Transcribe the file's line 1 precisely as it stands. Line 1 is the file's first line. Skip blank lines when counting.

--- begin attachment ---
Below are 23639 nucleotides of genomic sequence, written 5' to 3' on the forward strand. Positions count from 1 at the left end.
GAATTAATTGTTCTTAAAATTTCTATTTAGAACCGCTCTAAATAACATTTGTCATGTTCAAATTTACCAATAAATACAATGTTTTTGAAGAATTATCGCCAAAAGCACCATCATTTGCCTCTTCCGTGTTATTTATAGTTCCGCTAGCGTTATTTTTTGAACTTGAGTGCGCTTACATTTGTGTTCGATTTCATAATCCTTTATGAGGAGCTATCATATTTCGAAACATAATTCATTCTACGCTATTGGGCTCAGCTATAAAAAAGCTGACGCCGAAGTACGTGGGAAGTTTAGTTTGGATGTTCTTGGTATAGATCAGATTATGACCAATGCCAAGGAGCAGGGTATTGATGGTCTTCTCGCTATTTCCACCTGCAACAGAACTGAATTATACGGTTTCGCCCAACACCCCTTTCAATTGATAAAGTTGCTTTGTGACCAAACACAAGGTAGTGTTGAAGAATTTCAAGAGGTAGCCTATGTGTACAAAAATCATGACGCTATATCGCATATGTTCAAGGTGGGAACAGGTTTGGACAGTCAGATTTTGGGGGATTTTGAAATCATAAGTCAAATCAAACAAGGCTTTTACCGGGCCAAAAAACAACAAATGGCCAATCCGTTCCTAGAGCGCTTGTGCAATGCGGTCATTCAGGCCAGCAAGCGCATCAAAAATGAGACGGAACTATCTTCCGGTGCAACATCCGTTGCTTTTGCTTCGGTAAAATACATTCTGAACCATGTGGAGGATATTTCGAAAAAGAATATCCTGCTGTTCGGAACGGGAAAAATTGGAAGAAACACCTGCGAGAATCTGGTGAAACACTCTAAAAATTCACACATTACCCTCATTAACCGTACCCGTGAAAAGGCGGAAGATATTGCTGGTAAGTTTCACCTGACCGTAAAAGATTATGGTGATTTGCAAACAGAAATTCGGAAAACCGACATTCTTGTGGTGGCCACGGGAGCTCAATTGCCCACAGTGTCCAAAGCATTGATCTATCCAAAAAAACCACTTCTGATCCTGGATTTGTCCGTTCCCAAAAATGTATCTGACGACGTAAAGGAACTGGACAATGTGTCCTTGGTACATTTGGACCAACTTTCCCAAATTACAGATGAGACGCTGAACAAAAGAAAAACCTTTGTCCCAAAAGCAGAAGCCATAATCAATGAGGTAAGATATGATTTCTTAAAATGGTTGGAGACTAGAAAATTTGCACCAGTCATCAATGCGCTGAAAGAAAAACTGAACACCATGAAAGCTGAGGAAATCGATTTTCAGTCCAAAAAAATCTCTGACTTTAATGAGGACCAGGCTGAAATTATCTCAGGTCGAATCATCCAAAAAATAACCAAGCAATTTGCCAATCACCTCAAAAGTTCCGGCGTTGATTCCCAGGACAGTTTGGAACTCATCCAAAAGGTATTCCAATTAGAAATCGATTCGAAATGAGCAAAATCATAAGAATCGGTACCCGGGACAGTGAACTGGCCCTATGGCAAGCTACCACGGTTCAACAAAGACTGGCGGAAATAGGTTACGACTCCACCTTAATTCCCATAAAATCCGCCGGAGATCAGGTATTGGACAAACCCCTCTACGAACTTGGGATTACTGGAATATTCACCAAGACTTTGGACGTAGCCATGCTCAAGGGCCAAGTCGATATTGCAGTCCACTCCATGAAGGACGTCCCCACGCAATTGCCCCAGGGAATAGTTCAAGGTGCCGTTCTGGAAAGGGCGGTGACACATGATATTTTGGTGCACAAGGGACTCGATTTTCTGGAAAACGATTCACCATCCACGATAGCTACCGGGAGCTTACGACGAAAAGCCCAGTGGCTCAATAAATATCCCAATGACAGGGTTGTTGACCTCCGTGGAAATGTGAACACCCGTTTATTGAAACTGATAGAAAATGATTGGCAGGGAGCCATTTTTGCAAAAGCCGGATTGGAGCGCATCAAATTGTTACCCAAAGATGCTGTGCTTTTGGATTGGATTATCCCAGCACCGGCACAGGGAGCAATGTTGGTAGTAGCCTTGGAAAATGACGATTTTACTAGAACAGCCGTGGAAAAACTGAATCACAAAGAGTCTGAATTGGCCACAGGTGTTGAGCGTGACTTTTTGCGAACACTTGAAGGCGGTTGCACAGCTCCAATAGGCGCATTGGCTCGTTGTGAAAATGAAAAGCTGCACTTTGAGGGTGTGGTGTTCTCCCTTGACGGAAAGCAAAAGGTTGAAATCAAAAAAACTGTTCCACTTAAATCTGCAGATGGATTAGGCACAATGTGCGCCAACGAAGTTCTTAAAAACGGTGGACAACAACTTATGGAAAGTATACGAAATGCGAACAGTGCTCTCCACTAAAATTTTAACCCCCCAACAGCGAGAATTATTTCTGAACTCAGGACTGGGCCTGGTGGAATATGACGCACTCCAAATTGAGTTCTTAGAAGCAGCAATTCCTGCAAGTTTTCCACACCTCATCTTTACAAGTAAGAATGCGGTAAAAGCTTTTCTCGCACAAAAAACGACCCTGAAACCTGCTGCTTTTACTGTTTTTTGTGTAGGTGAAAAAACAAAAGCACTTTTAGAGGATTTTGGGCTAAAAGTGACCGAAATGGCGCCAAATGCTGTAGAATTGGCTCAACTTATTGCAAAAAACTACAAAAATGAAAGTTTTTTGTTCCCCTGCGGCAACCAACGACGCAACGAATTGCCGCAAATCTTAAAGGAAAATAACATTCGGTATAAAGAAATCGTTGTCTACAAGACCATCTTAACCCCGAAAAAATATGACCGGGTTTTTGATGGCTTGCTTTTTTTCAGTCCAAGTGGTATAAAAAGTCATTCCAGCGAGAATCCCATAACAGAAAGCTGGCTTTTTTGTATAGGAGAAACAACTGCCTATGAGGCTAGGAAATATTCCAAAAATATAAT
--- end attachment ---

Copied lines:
Below are 23639 nucleotides of genomic sequence, written 5' to 3' on the forward strand. Positions count from 1 at the left end.